This blog covers the day to day progress of water rocket development by the Air Command Water Rockets team. It is also a facility for people to provide feedback and ask questions.

Monday, June 01, 2009

Rings, fins and other things

We had quite a busy weekend working on the rocket. The following has been completed:
  • The ring brace is now fiberglassed, sanded and painted
  • The wiring connections to the servos and pressure switches are complete
  • The parachute deployment mechanisms are complete
  • The fins are complete
  • The sustainer is finished
  • The flight computers have been attached
Still left to do:
  • Painting
  • More pressure testing of various components and bottle assemblies.
  • Simulations
  • Attaching various things like parachutes and the ring brace to the bottles.
  • Mounting a camera and altimeter in the booster
  • Bunch of little fiddly things
  • Full integration testing of the entire system at 20 psi
  • Launch abort loop and hook
One of the main problems we've had is improving the yield of the splices at the 130psi range. Dad pressure tested the 9 spliced pairs to 130psi for 2 minutes during the week. Out of the 9, five were good. Two had very minor leaks of a few drops and a couple had more significant leaks. Dad had a go at sealing them from the inside with silicone and we are waiting to re-test them on Wednesday. We have about 7 spliced pairs currently that we need to test and get 4 good ones out of those. Otherwise there are still 2 good ones we have in the Polaron rocket should we need them.

There are still minor things to finish during the week, but most of the long lead time things are done.
The new ring brace can be seen in the image below (red with white stripes). The red Velcro strips around the bottles and lower section are only temporary at this stage to hold the rocket together as we work on it. It makes it easy to remove bits as needed and put them back.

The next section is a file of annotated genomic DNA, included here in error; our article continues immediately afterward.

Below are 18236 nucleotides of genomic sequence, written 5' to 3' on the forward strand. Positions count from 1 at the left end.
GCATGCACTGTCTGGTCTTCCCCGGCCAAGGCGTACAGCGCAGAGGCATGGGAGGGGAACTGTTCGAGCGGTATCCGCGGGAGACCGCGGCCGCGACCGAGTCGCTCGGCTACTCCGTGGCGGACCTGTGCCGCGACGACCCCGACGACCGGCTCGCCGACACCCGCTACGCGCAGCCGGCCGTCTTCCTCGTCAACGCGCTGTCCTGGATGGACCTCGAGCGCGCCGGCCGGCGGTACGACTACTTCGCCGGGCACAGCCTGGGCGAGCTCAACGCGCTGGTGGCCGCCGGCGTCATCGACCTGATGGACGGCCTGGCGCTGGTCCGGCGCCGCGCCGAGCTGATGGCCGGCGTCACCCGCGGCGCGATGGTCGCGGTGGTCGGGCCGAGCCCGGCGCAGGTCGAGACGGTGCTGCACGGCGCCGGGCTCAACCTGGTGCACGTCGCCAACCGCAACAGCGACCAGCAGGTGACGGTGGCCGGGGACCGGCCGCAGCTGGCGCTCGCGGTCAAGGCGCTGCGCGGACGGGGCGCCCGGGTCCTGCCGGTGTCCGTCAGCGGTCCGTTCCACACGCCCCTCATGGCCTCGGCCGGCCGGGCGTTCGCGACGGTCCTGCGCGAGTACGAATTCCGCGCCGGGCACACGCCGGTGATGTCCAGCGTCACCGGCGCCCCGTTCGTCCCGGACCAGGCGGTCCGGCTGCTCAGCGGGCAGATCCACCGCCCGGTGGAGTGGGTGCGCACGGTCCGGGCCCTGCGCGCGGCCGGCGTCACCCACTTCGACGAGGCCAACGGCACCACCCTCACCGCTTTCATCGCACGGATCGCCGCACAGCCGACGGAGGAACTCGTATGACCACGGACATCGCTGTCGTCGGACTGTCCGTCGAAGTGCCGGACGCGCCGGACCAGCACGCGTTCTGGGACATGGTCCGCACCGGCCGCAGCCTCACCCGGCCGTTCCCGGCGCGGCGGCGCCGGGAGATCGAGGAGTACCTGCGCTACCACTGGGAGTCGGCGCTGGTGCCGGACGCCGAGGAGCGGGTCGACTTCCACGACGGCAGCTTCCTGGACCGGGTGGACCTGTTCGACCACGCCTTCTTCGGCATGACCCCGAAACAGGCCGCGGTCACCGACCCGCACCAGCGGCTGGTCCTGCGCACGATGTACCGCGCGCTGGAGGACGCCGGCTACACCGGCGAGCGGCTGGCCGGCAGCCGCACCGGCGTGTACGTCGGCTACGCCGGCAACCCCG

In the photo below the rocket is still unpainted, but you can see the flight computer compartment on the right, and one of the parachutes on the left.

The new sustainer is a little shorter (about 6 inches) than the photo posted earlier in the month because we decided to put a Robinson coupling in the lowest bottle to generate foam in flight for a longer and more visible burn.



Tom Stanton said...

Hi George
Are you going to paint the bottles?

George Katz said...

Hi Tom,

We are only going to paint sections of them. The splices are pretty ugly so we paint them white (like that seen on the sustainer in the photos). We like to be able to see into the bottles to see what is going on. We now only use very light colours as the sun can heat up dark colours and distort the bottles.

Mat_G said...

Looking good George.

Can't wait to see it fly :o)

Daniel Veira said...

Hi George

Is good see that you are making progres on the Aceleron V, thanks for answer my cuestion too.

I got a cuestion about the gravity center. How can I do for know that the gravity center is in the right place?

The upper stage from the Aceleron rocket will leave fins?

Thanks a lot for your patient.

Good luck with your rocket!!


George Katz said...

Hi Daniel,

To find your center of gravity tie string around the body of your rocket and then hang the rocket by the string. Move the string up and down the body until the rocket is balanced (horizontal). That is the center of gravity.

To find the center of pressure is a little more tricky. Here is a good reference:

You need to make sure that the center of gravity is ahead by about 1.5 body diameters of the center of pressure. If it is more that's okay, if less then the rocket becomes marginally stable.

The second stage on the Acceleron V rocket does have normal fins. There is clearance along the length of the boosters for them. (That's why there is a ring at the top. )


- George